The Facebook thumbnail has become the latest social media irritation.
At first we did not understand how to go about fixing the issue that we had with one Facebook thumbnail displaying tiny and another being nice and big.
You know this by now, but for effect we’ll repeat it. We are a digital agency based in Durban. That means that social media is one of the service we offer our clients. So being a social media service provider means we have to stay on top of what’s happening in the social media space all the time. But this Facebook thumbnail issue was really starting to frustrate the hell out of our social media team. Every time we posted with an image it looked like this:
And for weeks we tried figuring out why exactly this happens. And because we work with different clients, who have different websites with different layouts, the images always differed. They were never the same size in width or height. So we just assumed that the Facebook thumbnail is something that is driven by some type of Facebook algorithm and every umpteenth image posted on Facebook shows a nice big and visible thumbnail.
Oh how wrong we were about the Facebook thumbnail.
It was on this last public holiday, Monday June 16 that we did some prerequisite reading and stumbled upon the blog of Jon Loomer – a remarkable Facebook marketing whiz. And Jon explains meticulously that Facebook turns low resolution images that has a width of less than 600 pixels and a height of less than 315 pixels into a tiny thumbnail. In fact Facebook recommends that all images you upload into a post be at least 1200 pixels wide and 627 pixels high for it to display as a nice big and visible Facebook thumbnail. Jon has a nice Facebook thumbnail and image upload size guide you can find on his website. In fact we have unknowingly been uploading images that are 650 pixels wide and they all displayed like this:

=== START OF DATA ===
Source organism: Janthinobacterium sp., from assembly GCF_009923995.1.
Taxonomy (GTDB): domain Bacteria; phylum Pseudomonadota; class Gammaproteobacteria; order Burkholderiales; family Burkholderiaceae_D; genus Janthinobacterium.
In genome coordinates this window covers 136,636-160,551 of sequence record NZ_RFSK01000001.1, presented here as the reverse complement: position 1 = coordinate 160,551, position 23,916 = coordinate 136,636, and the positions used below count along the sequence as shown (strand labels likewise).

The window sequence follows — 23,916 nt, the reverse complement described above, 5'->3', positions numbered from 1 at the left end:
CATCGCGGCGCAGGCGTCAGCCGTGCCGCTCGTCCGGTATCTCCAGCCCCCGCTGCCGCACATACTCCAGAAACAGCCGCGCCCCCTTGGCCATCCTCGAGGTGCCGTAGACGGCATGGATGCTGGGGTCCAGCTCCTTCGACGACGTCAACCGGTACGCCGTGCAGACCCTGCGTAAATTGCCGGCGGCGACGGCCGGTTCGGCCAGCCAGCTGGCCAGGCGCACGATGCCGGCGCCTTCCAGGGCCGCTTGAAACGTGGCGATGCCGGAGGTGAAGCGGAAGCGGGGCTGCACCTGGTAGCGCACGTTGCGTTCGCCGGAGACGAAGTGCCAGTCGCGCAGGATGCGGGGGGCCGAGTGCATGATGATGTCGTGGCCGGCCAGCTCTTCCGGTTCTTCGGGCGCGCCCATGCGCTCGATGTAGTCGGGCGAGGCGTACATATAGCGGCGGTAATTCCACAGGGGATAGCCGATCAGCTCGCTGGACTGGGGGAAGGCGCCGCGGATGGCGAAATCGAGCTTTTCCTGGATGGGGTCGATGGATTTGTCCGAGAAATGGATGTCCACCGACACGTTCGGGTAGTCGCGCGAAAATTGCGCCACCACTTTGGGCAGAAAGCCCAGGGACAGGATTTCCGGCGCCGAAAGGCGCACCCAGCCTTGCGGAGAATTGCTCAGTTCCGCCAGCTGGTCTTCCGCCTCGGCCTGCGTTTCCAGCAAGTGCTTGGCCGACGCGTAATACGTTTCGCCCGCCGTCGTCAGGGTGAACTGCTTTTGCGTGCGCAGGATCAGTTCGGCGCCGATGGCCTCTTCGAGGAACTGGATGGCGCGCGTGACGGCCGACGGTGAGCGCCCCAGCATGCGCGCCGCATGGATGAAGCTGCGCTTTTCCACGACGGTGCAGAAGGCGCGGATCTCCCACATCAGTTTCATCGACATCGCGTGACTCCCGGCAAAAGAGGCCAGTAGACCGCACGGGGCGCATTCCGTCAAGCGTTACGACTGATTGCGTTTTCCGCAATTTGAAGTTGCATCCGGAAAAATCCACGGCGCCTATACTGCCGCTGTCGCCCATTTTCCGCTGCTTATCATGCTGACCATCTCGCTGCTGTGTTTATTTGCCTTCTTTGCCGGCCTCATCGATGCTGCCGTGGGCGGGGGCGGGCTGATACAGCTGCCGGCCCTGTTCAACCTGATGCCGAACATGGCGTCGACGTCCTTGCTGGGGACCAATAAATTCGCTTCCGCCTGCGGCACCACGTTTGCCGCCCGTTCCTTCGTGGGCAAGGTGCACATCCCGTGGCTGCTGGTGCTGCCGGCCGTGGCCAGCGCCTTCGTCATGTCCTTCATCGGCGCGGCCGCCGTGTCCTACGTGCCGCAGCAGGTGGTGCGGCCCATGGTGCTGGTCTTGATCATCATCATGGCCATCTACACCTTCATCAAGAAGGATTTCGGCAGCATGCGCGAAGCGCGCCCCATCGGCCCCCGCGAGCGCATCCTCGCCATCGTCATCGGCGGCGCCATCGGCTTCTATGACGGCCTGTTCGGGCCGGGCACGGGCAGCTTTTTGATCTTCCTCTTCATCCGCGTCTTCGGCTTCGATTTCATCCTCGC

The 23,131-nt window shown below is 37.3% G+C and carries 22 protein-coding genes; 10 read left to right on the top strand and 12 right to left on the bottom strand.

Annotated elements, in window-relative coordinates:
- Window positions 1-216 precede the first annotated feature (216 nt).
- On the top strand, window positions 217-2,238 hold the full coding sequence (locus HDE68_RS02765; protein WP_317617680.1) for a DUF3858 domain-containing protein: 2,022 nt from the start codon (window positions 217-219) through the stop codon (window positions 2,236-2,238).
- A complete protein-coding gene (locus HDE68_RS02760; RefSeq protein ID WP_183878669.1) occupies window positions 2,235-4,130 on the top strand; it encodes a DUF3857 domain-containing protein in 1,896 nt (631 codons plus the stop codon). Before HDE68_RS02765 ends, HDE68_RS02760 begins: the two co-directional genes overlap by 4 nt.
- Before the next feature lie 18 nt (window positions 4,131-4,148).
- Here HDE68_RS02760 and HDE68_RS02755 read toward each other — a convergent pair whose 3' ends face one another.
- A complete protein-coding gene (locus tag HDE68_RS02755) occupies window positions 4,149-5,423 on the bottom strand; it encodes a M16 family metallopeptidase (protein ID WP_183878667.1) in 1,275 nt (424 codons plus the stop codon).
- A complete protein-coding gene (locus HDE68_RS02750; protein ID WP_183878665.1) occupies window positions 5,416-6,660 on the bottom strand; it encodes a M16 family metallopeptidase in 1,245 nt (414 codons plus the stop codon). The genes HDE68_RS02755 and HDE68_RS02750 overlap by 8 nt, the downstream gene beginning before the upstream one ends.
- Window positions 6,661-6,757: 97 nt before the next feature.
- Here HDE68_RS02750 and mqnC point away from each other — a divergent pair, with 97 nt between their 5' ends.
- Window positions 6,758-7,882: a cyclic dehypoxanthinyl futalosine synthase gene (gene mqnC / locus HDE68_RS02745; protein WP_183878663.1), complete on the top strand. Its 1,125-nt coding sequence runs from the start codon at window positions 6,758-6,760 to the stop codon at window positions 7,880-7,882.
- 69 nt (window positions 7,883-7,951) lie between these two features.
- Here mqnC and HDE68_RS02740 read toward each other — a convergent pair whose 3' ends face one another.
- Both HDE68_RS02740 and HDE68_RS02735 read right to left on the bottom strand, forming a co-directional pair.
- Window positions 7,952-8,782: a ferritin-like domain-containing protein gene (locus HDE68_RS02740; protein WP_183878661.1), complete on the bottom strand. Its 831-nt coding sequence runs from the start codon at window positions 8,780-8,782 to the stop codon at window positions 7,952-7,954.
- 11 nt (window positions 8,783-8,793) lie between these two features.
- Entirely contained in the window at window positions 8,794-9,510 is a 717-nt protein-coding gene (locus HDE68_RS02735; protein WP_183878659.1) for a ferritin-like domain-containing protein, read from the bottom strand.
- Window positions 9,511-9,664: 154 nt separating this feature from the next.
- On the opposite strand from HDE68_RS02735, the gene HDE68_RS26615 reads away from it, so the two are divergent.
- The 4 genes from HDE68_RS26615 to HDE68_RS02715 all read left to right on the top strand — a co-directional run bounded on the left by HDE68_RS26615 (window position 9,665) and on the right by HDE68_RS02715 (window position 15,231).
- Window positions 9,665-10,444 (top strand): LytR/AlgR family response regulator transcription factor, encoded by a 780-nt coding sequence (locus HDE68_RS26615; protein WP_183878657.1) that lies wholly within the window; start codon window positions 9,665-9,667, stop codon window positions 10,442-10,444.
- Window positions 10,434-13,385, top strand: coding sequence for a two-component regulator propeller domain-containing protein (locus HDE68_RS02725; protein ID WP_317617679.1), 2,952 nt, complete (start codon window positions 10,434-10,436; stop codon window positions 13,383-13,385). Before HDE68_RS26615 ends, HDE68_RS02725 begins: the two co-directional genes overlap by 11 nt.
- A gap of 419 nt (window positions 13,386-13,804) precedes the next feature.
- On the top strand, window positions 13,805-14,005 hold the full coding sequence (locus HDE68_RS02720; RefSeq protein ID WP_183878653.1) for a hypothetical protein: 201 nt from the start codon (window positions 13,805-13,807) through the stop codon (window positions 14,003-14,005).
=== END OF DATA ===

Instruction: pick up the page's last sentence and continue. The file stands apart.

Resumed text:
So anything less than 600 pixels wide WILL display as a teeny tiny Facebook thumbnail and every image larger will be considered a high resolution image and will display large and visible. This is also meant for display on mobile and other high resolution devices – hence the display size.
So as of this past Monday – now that we know what size images to use – we are officially no longer mad about the way the Facebook thumbnail displays.